Pat Hughes (sportscaster)
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Hughes at the 2011 Cubs Convention
|Born||Virgil Patrick Hughes
May 27, 1955
|Education||San Jose State University|
|Occupation||baseball play-by-play announcer|
Hughes partnered with color commentator Ron Santo, former Hall of Fame third baseman for the Cubs, from 1996 to 2010, until Santo died of bladder cancer. Their unique on-air chemistry came to be known as the "Pat and Ron Show". Prior to joining the Cubs' radio crew, Hughes spent 12 years calling games for the Milwaukee Brewers, with broadcaster Bob Uecker. Hughes also spent 17 years as a radio television play-by-play man for Marquette University basketball.
Hughes might be best known for his call of Mark McGwire's 62nd home run in 1998. That home run broke the single-season home run record, and the Hughes narration of the hit is the most often-played call of that moment:
|“||He drives one to deep left—this could be—it's a home run! Number 62 for Mark McGwire! A slice of history and a magical moment in St. Louis!||”|
In most other instances, his home run call is "That ball's got a chaaaance...GONE!" On longer home runs, Hughes' call often includes the phrase "Get out the tape measure". Another Hughes catchphrase as the first pitch of the game is thrown is "And away we go..." In times of great excitement at the ballpark he will say, "Listen to these fans!" or "They're on their feet at Wrigley." As an intro to the show he will say, "Chicago Cubs baseball is on the air! From Beautiful Wrigley Field in Chicago [or whatever other stadium they may be playing at], it's the Chicago Cubs taking on the [opposing team]."
If the Cubs have a narrow lead going into opposing team's final half-inning, Hughes exclaims, "Fasten those seatbelts!"
Hughes' broadcasting career includes stints as a broadcaster for the Milwaukee Brewers baseball team, the Minnesota North Stars hockey team, and minor league baseball teams the Columbus Clippers and San Jose Missions. He has also broadcast college games for Northwestern University, San Jose State University, University of Wisconsin–Madison and the Marquette University men's basketball team, as well as announcing games for ESPN.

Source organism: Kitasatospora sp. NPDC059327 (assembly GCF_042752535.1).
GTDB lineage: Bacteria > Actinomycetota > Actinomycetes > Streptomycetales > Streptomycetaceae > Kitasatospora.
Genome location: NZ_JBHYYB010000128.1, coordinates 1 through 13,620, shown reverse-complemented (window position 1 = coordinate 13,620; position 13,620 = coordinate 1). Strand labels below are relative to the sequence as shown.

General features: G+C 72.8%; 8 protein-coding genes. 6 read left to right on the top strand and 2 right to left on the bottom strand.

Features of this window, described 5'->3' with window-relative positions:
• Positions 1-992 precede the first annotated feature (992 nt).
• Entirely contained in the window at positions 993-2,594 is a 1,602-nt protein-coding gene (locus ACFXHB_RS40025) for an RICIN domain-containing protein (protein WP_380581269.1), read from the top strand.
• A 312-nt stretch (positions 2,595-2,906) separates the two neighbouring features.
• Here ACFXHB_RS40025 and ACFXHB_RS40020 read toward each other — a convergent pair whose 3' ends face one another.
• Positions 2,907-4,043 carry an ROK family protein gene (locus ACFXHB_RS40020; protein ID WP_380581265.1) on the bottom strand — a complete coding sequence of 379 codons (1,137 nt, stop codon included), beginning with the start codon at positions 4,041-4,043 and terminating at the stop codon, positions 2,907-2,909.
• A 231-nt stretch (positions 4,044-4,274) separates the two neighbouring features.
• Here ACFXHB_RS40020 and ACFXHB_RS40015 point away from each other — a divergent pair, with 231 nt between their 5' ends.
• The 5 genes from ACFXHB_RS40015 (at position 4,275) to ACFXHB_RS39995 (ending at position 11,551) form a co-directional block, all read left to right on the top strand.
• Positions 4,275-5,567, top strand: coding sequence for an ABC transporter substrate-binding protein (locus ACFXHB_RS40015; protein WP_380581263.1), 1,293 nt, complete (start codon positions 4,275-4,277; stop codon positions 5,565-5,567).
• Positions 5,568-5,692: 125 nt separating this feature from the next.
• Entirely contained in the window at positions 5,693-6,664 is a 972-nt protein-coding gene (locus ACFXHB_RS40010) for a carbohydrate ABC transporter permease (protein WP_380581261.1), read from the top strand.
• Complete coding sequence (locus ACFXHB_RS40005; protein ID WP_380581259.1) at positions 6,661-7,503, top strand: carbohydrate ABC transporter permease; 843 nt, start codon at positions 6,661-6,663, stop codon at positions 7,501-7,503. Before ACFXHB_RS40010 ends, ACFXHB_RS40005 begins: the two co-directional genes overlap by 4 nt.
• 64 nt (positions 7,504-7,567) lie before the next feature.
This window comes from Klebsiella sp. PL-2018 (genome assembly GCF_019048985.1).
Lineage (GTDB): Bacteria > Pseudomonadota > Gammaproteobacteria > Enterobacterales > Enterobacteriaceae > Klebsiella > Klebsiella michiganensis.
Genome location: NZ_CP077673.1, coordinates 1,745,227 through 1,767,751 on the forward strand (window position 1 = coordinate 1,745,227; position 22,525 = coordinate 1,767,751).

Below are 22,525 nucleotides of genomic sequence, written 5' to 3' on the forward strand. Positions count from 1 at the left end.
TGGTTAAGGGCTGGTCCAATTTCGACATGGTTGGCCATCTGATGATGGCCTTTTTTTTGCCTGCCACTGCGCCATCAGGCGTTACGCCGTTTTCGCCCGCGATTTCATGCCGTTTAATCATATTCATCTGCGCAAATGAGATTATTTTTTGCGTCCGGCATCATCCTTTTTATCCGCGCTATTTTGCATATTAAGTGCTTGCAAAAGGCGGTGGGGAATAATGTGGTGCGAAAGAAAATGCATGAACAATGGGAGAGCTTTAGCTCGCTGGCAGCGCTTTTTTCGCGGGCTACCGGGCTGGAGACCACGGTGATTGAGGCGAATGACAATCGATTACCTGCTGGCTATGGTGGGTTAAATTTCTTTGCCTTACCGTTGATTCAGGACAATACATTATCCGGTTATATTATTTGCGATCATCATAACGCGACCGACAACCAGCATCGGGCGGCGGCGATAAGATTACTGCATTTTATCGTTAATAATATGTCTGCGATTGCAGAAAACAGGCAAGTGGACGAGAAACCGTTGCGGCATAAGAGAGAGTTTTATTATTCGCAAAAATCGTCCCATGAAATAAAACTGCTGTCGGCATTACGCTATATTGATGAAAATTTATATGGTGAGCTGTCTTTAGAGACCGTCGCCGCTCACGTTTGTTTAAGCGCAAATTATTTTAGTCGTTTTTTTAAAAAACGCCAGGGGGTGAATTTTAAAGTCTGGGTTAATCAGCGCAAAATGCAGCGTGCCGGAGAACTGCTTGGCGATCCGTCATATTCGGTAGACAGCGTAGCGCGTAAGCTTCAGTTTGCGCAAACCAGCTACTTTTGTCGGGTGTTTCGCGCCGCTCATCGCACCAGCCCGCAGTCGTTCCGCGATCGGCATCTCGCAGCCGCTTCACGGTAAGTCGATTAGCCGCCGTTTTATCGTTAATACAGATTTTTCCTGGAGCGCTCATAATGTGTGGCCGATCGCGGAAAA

The National Sportscasters and Sportswriters Association has given Hughes seven Illinois Sportscaster of the Year awards (1996, 1999, 2006, 2007, 2009, 2014, 2015), in addition to three Wisconsin Sportscaster of the Year awards (1990–92).
Hughes graduated from San Jose State University where his father had served as a professor and where Hughes also did some announcing.
Hughes has produced, written, and narrated a series of book-and-CD sets on great baseball announcers entitled Baseball Voices. Featured announcers in the series include Hughes' former colleagues Harry Caray, Ron Santo, and Bob Uecker, as well as Red Barber, Marty Brennaman, Jack Buck, Milo Hamilton, Harry Kalas, Dave Niehaus, Bob Prince, Russ Hodges, and Lon Simmons.
In July 2008, Hughes' voice was featured in a State Farm commercial, calling the end of a walkoff win for the Cubs, in which a ball was hit onto Waveland Avenue and caught by a teenager who then gives the game-winning ball to a young fan of the Cubs.
After Santo's death in December 2010, Hughes got a new radio partner, former Cub Keith Moreland. The two called Cubs games during the 2011, 2012, and 2013 seasons, before Moreland stepped down to spend more time at his home in Texas.
In December 2013, former big leaguer Ron Coomer was named Hughes's new partner. The two called Cubs games in 2014 on WGN radio, switching to WBBM radio in 2015, after the Cubs ended their 90-year partnership with WGN radio, and again to WSCR for the 2016 season.
In 2014, Hughes was inducted into the WGN Radio Walk of Fame, the eleventh such honoree and only the third sportscaster to be honored.
In 2012, Hughes was inducted into the Branham High School Athletic Hall of Fame in San Jose, CA.
On November 3, 2016, the Cubs ended their 108-year title drought by winning the World Series. Hughes became the first Cubs broadcaster ever to announce that the team won a World Series championship.
|“||A little bouncer, slowly towards Bryant. He will glove it and throw to Rizzo - it's in time! And the Chicago Cubs win the World Series! The Cubs come pouring out of the dugout, jumping up and down like a bunch of delirious 10-year-olds. The Cubs have done it! The longest drought in the history of American sports is over, and the celebration begins!||”|
Running jokes with Ron Santo
Pat often liked to point out when a player has two first names. Also, he frequently used the phrase "you can slap a 20 on him" or "slap a 20 on me" (a "20" meaning a 20 dollar bill), mostly referencing his supposed cheapness. Pat and Ron also talked about Pat's old sweater kept in their booth at Wrigley Field as a backup in case it got cold and he needed it. Ron claimed the same sweater had been in there for 13 years. Pat joked that he was happy to report that it has been dry cleaned once over the 13 years. Some of their other favorite topics included Ron's hairpiece (especially the occasion on which it caught fire at the Mets' Shea Stadium), producer Matt Boltz's drinking habits, the unofficial scorer, and Ron's run-in (and run away from) an errant, officially off-limits soft-yogurt dispenser.
Family and personal life
Born in Tucson, Arizona, Pat Hughes grew up in the San Francisco Bay Area, where he first developed his love for baseball. Hughes has been married to his wife, Trish, since 1987. They have two daughters, Janell and Amber.
- WGN's Pat Hughes named 2006 Illinois Sportscaster of the Year
- Pat Hughes Wins "Sportscaster of the Year" Award For Fifth Time
- Bio at Chicago Cubs web site
- Pat Hughes on Internet Movie Database
- Baseball Voices
- Pat Hughes Eulogy for Ron Santo
|Chicago Cubs Radio Play-By-Play Announcer